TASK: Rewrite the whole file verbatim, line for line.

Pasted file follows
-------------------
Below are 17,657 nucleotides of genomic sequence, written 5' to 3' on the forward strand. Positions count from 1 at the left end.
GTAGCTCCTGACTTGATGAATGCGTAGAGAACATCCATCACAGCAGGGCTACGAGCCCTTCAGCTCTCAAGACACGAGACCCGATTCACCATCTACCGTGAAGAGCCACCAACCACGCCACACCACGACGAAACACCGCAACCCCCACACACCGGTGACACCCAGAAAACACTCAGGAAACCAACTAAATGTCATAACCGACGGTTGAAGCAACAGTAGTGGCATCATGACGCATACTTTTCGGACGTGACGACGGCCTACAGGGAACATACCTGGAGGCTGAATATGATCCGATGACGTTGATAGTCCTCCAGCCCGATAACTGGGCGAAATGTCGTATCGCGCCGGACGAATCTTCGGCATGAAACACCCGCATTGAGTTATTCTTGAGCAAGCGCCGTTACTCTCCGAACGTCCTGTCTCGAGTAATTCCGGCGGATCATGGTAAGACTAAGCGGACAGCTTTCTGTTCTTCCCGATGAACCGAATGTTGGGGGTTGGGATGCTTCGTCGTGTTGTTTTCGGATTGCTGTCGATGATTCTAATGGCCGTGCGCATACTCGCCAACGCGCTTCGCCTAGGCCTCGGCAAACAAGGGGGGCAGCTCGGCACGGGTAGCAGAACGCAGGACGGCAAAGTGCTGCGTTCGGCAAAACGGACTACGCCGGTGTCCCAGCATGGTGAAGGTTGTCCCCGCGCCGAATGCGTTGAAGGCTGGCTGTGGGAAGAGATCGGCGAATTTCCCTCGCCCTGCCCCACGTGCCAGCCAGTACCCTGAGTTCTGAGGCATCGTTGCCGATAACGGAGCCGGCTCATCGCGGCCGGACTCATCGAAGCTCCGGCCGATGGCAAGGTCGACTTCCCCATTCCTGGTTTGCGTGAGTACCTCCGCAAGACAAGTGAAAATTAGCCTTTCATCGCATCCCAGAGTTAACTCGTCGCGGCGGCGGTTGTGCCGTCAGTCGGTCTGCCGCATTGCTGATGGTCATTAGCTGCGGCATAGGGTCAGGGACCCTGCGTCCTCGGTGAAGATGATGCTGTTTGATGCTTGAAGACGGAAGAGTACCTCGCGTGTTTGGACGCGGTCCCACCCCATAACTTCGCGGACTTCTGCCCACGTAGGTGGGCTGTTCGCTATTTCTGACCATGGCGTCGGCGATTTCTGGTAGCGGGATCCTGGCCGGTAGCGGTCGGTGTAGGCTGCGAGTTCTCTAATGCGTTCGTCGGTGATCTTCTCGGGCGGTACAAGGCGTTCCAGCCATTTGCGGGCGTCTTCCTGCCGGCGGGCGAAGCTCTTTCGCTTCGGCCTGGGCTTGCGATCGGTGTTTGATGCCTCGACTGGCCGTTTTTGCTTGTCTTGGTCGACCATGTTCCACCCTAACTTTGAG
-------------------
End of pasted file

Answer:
Below are 17,657 nucleotides of genomic sequence, written 5' to 3' on the forward strand. Positions count from 1 at the left end.
GTAGCTCCTGACTTGATGAATGCGTAGAGAACATCCATCACAGCAGGGCTACGAGCCCTTCAGCTCTCAAGACACGAGACCCGATTCACCATCTACCGTGAAGAGCCACCAACCACGCCACACCACGACGAAACACCGCAACCCCCACACACCGGTGACACCCAGAAAACACTCAGGAAACCAACTAAATGTCATAACCGACGGTTGAAGCAACAGTAGTGGCATCATGACGCATACTTTTCGGACGTGACGACGGCCTACAGGGAACATACCTGGAGGCTGAATATGATCCGATGACGTTGATAGTCCTCCAGCCCGATAACTGGGCGAAATGTCGTATCGCGCCGGACGAATCTTCGGCATGAAACACCCGCATTGAGTTATTCTTGAGCAAGCGCCGTTACTCTCCGAACGTCCTGTCTCGAGTAATTCCGGCGGATCATGGTAAGACTAAGCGGACAGCTTTCTGTTCTTCCCGATGAACCGAATGTTGGGGGTTGGGATGCTTCGTCGTGTTGTTTTCGGATTGCTGTCGATGATTCTAATGGCCGTGCGCATACTCGCCAACGCGCTTCGCCTAGGCCTCGGCAAACAAGGGGGGCAGCTCGGCACGGGTAGCAGAACGCAGGACGGCAAAGTGCTGCGTTCGGCAAAACGGACTACGCCGGTGTCCCAGCATGGTGAAGGTTGTCCCCGCGCCGAATGCGTTGAAGGCTGGCTGTGGGAAGAGATCGGCGAATTTCCCTCGCCCTGCCCCACGTGCCAGCCAGTACCCTGAGTTCTGAGGCATCGTTGCCGATAACGGAGCCGGCTCATCGCGGCCGGACTCATCGAAGCTCCGGCCGATGGCAAGGTCGACTTCCCCATTCCTGGTTTGCGTGAGTACCTCCGCAAGACAAGTGAAAATTAGCCTTTCATCGCATCCCAGAGTTAACTCGTCGCGGCGGCGGTTGTGCCGTCAGTCGGTCTGCCGCATTGCTGATGGTCATTAGCTGCGGCATAGGGTCAGGGACCCTGCGTCCTCGGTGAAGATGATGCTGTTTGATGCTTGAAGACGGAAGAGTACCTCGCGTGTTTGGACGCGGTCCCACCCCATAACTTCGCGGACTTCTGCCCACGTAGGTGGGCTGTTCGCTATTTCTGACCATGGCGTCGGCGATTTCTGGTAGCGGGATCCTGGCCGGTAGCGGTCGGTGTAGGCTGCGAGTTCTCTAATGCGTTCGTCGGTGATCTTCTCGGGCGGTACAAGGCGTTCCAGCCATTTGCGGGCGTCTTCCTGCCGGCGGGCGAAGCTCTTTCGCTTCGGCCTGGGCTTGCGATCGGTGTTTGATGCCTCGACTGGCCGTTTTTGCTTGTCTTGGTCGACCATGTTCCACCCTAACTTTGAG